Achieving success, despite hardships
Kim Min-jae was among them. He has spinal muscular atrophy (SMA), which causes the muscles to deteriorate over time and can create severe respiratory difficulties. It can even lead to cardiac arrest. The 19-year-old was just admitted this year to the computer engineering program at Daegu University.
Kim can’t move his body and can only turn his head slightly. To study, his mother has to scan his books and display them on a monitor, which was specially designed for him so that he can read while lying down.
“I want to do something challenging, like enter hacking contests,” Kim said of his future plans. “I want to be a white-hat hacker who prevents unethical hackers [from penetrating security systems] and establish a data security company.”
His brother Kim Young-kwan, 24, who also suffers from SMA, participated in the ceremony as well, and the young men were accompanied by their mother, Kim Yang-suk.
The elder Kim previously entered the law department at Sogang University and is in his fourth year of study.
The ceremony was specifically held at the hospital to accommodate the patients, all of whom receive treatment at its respiration rehabilitation center, the only facility that provides such services in Korea.
For those who attended, the center has made a drastic impact on the quality of their lives, giving them the confidence to work toward their goals. The celebration was also a chance for them to mark all they had accomplished.
“At first, [my] university didn’t really recognize disabled students,” said Park Ju-seong, 24, who will graduate from the Ajou University this month. “But later [administrators] put in seats for the handicapped after seeing that [we were trying] to overcome our disabilities.”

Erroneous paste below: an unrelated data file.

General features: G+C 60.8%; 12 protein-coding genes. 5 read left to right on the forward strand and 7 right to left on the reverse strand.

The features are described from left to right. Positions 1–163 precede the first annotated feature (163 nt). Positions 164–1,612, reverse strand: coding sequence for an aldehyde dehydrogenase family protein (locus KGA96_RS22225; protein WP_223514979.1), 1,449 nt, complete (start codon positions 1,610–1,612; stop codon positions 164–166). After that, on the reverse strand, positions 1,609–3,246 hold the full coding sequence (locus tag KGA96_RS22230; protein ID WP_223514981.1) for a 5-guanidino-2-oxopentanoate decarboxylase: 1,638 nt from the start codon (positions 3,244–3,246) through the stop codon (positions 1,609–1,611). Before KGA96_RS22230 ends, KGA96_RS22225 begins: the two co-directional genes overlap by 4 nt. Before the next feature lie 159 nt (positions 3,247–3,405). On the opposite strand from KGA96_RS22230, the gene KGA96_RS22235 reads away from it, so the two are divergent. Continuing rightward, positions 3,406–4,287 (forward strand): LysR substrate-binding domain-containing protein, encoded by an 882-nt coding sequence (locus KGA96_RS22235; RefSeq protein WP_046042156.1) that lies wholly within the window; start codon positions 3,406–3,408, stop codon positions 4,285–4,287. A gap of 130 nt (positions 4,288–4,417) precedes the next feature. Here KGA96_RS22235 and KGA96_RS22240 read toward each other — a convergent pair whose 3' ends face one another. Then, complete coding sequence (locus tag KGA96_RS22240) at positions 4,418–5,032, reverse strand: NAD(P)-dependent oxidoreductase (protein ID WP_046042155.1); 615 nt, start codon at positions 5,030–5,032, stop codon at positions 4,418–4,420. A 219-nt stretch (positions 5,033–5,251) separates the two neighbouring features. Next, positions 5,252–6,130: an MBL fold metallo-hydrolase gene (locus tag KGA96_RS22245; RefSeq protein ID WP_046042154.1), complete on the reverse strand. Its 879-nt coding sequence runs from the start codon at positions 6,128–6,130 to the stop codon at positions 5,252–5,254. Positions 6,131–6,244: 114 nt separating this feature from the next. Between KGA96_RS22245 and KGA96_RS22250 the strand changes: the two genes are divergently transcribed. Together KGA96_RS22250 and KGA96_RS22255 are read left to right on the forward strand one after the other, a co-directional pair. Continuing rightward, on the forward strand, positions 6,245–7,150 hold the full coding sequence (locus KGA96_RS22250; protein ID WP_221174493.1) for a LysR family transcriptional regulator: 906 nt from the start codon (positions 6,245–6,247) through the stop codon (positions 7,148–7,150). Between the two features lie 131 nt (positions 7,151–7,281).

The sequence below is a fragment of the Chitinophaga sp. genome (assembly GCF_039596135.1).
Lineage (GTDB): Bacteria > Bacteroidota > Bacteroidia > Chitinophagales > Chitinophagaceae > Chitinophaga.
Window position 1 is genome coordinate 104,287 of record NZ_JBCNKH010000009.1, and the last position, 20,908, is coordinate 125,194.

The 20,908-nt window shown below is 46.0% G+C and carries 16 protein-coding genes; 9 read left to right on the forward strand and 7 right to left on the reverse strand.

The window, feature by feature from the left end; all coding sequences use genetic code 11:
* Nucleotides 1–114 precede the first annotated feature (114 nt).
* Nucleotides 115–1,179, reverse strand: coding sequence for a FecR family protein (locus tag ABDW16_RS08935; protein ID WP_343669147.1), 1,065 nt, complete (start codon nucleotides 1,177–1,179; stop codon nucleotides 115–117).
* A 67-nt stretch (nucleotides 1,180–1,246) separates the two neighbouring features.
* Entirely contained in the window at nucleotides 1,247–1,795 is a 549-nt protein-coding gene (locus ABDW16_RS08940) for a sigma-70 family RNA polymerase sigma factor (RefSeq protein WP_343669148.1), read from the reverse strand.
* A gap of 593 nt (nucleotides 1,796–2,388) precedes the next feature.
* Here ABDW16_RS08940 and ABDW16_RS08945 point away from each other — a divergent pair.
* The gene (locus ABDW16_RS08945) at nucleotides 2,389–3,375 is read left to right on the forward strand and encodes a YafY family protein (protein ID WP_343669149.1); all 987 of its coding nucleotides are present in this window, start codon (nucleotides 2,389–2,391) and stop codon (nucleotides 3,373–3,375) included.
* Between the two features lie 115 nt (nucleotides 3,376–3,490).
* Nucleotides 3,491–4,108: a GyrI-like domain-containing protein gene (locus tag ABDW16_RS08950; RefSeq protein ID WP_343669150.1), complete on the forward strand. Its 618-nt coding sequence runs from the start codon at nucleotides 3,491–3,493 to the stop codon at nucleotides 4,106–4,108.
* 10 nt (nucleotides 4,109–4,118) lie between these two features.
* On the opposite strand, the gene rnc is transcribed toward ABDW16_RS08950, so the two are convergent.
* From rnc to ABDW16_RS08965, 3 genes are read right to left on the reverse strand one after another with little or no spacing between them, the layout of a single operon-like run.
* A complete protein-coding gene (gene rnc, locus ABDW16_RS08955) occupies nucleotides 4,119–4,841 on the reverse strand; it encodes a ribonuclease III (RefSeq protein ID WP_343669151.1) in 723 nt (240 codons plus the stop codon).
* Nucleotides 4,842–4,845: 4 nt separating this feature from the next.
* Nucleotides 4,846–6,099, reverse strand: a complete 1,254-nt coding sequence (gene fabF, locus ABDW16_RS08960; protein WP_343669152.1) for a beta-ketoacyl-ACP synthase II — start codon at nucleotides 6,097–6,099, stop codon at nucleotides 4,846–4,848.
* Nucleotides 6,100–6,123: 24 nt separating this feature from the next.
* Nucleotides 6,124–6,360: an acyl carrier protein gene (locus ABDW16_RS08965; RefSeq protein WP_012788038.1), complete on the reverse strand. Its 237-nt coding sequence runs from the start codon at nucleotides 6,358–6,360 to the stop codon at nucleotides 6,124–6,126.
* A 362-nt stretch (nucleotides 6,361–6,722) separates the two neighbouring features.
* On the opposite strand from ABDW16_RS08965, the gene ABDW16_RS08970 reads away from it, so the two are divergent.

The respiratory rehabilitation program is led by Professor Kang Seong-woong, who works in the rehabilitation department.
At first, patients with muscular diseases couldn’t venture outside of the intensive care unit because their breathing machines were fixed in place. But Kang changed that, providing a mobile ventilation supporter - a movable device that can help patients breathe without the need to insert tubes.
“[Before], breathing was like a labor that I desperately continued,” Shin Hyeong-jin, another patient, acknowledged in a speech during the ceremony.
The 31-year-old has suffered from SMA since he was a baby, but in 2002 succeeded in entering the computer engineering department at Yonsei University, one of the most prestigious schools in Korea.
He is currently working toward a combined master’s degree and doctorate there, where he is known around campus as “Yonsei University’s Stephen Hawking.”
“Since you have all entered universities - which isn’t easy, even for those without disabilities - I am sure you will be able to break through other obstacles as well,” Shin added.
BY JEONG JONG-MOON [firstname.lastname@example.org]
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